Staunton, January 27 -- More than a quarter of all factory equipment in Russia today was installed before 2000 and some of it even before 1991. As a result, these machines are wearing out and even if they remain operational less productive and competitive than more modern ones, according to a new report by Aleksey Kudrin’s Center for Strategic Development.
The 188-page report (csr.ru/wp-content/uploads/2017/01/Doklad_promyshlennye-moshhnosti.pdf) which was released yesterday has already sparked much discussion in the Russian media. (See, among others, rufabula.com/news/2017/01/26/retarded, .kasparov.ru/material.php?id=5889D046ACAC0 and znak.com/2017-01-26/sem_grafikov_rasskazyvayuchih_o_modernizacii_promyshlennosti_v_putinskuyu_eru.)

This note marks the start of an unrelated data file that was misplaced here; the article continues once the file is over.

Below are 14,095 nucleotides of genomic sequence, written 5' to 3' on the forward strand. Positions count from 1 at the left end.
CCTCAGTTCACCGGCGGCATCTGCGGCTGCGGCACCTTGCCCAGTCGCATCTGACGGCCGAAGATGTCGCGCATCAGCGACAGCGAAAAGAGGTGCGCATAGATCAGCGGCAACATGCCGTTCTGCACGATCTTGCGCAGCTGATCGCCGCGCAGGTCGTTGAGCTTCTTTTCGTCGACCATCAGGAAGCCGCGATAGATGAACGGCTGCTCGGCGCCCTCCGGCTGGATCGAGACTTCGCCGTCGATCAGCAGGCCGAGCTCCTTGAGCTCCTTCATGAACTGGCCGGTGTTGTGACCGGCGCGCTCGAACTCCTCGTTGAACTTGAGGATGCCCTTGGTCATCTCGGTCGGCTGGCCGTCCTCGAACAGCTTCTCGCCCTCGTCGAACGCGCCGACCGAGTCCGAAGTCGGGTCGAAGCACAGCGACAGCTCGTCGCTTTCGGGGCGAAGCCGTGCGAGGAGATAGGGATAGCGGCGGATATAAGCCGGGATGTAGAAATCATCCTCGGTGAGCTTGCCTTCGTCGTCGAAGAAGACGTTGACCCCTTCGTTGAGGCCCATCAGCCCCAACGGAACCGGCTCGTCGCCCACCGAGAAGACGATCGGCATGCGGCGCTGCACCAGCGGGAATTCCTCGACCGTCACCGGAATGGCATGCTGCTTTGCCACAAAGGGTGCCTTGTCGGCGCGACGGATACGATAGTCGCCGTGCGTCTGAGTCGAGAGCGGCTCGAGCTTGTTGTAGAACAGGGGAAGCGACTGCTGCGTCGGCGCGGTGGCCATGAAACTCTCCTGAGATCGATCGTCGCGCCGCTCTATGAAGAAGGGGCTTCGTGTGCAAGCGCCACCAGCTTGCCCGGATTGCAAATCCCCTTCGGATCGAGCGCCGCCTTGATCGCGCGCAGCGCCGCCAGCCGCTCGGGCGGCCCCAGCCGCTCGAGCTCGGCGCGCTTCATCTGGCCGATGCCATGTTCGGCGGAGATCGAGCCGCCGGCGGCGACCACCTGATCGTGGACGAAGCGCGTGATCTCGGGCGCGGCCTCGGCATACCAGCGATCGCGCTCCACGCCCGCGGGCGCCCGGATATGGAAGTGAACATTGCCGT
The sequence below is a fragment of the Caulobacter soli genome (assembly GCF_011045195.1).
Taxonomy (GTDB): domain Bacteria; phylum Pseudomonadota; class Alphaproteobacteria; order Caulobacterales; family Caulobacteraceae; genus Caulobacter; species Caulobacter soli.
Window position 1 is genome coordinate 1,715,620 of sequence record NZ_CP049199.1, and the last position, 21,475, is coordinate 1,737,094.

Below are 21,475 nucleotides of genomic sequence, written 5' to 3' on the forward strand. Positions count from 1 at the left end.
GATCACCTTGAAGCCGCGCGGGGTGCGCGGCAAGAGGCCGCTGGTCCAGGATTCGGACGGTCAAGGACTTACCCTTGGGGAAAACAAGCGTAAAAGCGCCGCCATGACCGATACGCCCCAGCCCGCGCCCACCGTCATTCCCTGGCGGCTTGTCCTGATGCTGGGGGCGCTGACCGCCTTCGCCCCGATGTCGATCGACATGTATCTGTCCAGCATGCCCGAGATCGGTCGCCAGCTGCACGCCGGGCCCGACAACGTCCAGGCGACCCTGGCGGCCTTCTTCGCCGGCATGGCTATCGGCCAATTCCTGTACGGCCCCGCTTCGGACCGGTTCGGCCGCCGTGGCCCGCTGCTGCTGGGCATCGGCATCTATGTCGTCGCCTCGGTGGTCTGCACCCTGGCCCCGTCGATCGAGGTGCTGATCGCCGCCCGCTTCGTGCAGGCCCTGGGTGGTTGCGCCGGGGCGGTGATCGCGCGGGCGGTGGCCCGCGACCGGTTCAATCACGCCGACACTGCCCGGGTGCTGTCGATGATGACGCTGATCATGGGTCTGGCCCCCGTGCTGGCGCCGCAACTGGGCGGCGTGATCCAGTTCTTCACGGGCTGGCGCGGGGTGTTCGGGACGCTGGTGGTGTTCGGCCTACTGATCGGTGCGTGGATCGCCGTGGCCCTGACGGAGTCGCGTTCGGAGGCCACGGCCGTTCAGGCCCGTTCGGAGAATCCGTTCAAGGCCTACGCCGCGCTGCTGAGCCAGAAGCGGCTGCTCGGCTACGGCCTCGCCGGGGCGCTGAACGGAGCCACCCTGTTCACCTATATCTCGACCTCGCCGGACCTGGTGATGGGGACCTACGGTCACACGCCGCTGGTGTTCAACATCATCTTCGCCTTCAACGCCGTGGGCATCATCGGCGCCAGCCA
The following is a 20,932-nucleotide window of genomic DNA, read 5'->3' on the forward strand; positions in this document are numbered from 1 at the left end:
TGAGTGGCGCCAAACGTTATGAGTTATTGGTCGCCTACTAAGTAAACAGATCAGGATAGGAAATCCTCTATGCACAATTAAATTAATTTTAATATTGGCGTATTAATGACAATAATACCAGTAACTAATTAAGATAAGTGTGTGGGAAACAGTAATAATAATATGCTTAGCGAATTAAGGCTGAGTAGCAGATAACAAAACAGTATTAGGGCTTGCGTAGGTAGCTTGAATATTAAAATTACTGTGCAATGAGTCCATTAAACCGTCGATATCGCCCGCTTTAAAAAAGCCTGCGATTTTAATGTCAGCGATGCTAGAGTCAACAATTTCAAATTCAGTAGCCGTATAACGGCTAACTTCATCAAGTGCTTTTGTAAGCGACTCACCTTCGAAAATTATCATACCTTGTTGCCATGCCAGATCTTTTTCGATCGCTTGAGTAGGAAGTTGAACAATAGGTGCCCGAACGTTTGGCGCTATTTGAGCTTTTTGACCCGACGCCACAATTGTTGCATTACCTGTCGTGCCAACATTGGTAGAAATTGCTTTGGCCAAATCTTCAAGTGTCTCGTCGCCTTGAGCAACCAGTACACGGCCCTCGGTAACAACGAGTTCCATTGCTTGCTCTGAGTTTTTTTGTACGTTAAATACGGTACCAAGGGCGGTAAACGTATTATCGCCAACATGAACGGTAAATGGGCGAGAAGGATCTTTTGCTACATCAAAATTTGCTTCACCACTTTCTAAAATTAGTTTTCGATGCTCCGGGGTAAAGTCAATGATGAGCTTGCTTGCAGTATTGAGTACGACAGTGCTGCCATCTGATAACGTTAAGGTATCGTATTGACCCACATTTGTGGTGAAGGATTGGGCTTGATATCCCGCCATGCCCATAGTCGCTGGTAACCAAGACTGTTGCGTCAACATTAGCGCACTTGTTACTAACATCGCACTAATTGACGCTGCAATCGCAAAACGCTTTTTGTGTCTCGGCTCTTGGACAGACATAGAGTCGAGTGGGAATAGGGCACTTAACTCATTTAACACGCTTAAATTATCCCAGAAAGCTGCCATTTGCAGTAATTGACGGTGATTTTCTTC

Its industry-by-industry details are fascinating: Among the worst branches in terms of the introduction of new machinery, for example, are chemical works and metallurgy, two areas on which a modern economy depends, where the average age of equipment in many plans has reached 20 to 25 years.
But the basic conclusion can only be this: Over the last 17 years, the Putin regime has value stripped the country, relying far too heavily on existing equipment and not investing in new while taking out as much wealth as possible, a strategy that has enriched Putin and his entourage but at the expense of Russia and its future.
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